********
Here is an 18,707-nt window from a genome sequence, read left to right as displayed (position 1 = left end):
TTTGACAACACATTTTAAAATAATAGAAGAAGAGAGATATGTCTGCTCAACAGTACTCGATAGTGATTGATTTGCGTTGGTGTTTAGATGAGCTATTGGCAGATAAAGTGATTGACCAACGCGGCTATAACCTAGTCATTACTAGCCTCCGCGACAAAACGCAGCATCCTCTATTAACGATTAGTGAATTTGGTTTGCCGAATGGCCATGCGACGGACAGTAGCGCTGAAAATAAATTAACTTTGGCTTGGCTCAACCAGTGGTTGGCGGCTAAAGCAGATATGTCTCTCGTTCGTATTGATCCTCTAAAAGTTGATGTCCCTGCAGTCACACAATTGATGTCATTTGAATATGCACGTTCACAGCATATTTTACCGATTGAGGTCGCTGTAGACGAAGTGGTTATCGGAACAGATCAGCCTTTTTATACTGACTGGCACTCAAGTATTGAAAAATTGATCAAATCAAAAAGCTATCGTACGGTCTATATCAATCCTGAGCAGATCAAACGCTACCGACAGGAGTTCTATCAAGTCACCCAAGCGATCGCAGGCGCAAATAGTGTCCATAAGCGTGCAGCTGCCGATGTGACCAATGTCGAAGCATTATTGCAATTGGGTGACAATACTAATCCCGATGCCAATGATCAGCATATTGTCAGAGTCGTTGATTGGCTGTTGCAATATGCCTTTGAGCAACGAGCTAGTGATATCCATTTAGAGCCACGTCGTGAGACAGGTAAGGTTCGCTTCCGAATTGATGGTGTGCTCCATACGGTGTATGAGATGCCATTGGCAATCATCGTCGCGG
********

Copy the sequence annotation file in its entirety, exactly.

Here is an 18,707-nt window from a genome sequence, read left to right as displayed (position 1 = left end):
TTTGACAACACATTTTAAAATAATAGAAGAAGAGAGATATGTCTGCTCAACAGTACTCGATAGTGATTGATTTGCGTTGGTGTTTAGATGAGCTATTGGCAGATAAAGTGATTGACCAACGCGGCTATAACCTAGTCATTACTAGCCTCCGCGACAAAACGCAGCATCCTCTATTAACGATTAGTGAATTTGGTTTGCCGAATGGCCATGCGACGGACAGTAGCGCTGAAAATAAATTAACTTTGGCTTGGCTCAACCAGTGGTTGGCGGCTAAAGCAGATATGTCTCTCGTTCGTATTGATCCTCTAAAAGTTGATGTCCCTGCAGTCACACAATTGATGTCATTTGAATATGCACGTTCACAGCATATTTTACCGATTGAGGTCGCTGTAGACGAAGTGGTTATCGGAACAGATCAGCCTTTTTATACTGACTGGCACTCAAGTATTGAAAAATTGATCAAATCAAAAAGCTATCGTACGGTCTATATCAATCCTGAGCAGATCAAACGCTACCGACAGGAGTTCTATCAAGTCACCCAAGCGATCGCAGGCGCAAATAGTGTCCATAAGCGTGCAGCTGCCGATGTGACCAATGTCGAAGCATTATTGCAATTGGGTGACAATACTAATCCCGATGCCAATGATCAGCATATTGTCAGAGTCGTTGATTGGCTGTTGCAATATGCCTTTGAGCAACGAGCTAGTGATATCCATTTAGAGCCACGTCGTGAGACAGGTAAGGTTCGCTTCCGAATTGATGGTGTGCTCCATACGGTGTATGAGATGCCATTGGCAATCATCGTCGCGG